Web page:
Saturday, February 17, 2018

NEW LISTING COMING SOON!




COMING SOON! Trilevel in Broomfield. Text 1058 to 720-358-2460 for more details!
  

I would love to help you with your real estate journey. 
Please contact me at 303-917-7143 or robbin@stauferteam.com

Friday, February 9, 2018

Don't Skimp When it Comes to the Sewer

I made it grayscale because it was
grossing me out in color
Of all the homeowner headaches there can be, sewer backups top them all. Not only do you have to get rid of the disgusting water and waste but anything that was submerged, including flooring and drywall. Because the sewer line is hidden and not exciting it's often neglected by owners and buyers alike. 

I always recommend to buyers that they add a sewer scope to their home inspection. Often inspectors will offer package discounts that make this additional work quite affordable. Spending a hundred or two now to diagnose a problem that could cost $10,000 - $20,000 down the line is well worth it.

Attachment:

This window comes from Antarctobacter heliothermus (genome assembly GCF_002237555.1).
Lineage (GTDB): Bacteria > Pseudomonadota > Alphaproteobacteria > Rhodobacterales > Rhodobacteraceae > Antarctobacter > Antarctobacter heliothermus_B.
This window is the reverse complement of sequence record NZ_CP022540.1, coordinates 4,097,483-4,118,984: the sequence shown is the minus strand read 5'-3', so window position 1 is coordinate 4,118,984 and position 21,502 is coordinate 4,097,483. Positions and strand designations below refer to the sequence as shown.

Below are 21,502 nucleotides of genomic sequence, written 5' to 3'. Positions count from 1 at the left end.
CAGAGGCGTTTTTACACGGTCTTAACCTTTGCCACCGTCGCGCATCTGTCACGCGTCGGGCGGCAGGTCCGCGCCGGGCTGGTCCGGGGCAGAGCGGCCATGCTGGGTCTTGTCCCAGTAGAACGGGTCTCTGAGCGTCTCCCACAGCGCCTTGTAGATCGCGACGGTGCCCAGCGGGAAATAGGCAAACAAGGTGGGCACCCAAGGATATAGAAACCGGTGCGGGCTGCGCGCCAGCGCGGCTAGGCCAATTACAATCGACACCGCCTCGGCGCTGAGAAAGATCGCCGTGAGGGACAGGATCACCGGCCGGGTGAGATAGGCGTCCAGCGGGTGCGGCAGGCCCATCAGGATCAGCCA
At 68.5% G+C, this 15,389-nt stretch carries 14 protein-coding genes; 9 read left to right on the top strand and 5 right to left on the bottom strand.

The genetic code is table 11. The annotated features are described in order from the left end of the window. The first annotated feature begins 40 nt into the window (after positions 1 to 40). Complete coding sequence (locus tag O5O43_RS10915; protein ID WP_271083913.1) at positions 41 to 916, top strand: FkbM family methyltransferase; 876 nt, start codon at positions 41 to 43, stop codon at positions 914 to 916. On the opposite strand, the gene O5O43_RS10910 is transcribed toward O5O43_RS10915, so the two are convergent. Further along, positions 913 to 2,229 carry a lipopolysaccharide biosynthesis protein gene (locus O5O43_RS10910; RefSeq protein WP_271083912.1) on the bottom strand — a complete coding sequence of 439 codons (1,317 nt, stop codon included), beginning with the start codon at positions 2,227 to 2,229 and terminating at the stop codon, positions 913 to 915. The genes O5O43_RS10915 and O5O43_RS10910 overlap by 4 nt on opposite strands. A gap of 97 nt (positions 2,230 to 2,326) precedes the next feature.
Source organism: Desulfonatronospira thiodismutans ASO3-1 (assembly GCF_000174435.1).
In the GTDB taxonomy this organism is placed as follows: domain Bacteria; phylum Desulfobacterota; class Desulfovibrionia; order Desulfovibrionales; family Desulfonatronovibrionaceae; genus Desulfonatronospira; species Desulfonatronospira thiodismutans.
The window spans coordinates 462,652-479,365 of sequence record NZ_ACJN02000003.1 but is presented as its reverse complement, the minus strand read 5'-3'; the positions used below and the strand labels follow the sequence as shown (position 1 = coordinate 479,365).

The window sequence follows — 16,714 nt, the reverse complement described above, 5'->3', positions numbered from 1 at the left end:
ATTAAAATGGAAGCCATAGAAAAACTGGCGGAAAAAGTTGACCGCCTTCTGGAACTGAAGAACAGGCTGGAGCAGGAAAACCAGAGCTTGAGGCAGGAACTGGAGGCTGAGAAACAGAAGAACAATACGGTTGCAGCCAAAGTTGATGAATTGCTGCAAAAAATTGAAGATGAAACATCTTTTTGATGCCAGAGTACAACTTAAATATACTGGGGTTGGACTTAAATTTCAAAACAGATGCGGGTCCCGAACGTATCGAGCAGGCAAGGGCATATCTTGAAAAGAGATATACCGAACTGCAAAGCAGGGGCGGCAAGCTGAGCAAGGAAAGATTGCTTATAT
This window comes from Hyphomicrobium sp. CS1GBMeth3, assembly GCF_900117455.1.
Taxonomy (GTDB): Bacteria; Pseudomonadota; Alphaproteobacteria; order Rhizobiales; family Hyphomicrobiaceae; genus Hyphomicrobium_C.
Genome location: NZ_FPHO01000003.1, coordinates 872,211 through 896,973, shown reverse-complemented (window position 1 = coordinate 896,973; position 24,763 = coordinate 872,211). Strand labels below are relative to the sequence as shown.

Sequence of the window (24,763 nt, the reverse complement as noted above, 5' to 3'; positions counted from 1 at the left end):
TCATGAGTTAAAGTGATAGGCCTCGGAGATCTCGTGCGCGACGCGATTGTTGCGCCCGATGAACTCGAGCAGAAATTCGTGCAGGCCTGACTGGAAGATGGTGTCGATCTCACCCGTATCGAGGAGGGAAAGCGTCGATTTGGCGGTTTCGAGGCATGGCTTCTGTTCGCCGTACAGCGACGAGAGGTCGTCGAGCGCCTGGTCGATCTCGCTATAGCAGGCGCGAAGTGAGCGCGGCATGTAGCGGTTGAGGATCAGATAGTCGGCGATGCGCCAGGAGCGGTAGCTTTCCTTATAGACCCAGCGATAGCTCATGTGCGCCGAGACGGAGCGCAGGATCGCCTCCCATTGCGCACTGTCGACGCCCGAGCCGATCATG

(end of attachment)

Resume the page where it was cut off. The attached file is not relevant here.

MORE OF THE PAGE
Digging down to the sewer line
Try to find a company that only does inspections and not repairs, otherwise you might find that the company pushes you toward unnecessary replacements. In certain houses, where the sewer line may be under the home's concrete slab, it's important to really understand if an issue can be addressed with maintenance alone or if jackhammering is in order.

If the line has a crack, water can be seeping into the ground under the pipe which may cause settling. The settling can then cause the sewer line to sink or even break. If the line becomes offset, the problem can get pretty serious and expensive, requiring the area be dug up and the portion replaced. If your line is still in good shape, you may consider a liner. These can be blown into the line at one end and, with the help of a chemical soaking, become impermeable to roots.

Sewer cleaning blade
If the line just needs a good cleaning, many companies offer a high-pressure water cleaning. I recently had an industry expert tell me that this method is inadequate because most will use the water to push debris down the line when it is designed to pull. He recommended a 4" flexible knife blade to fit into the line and scrape the build-up off of the pipe walls. I've noticed now that some agents will even specifically request this method on their Inspection Objection.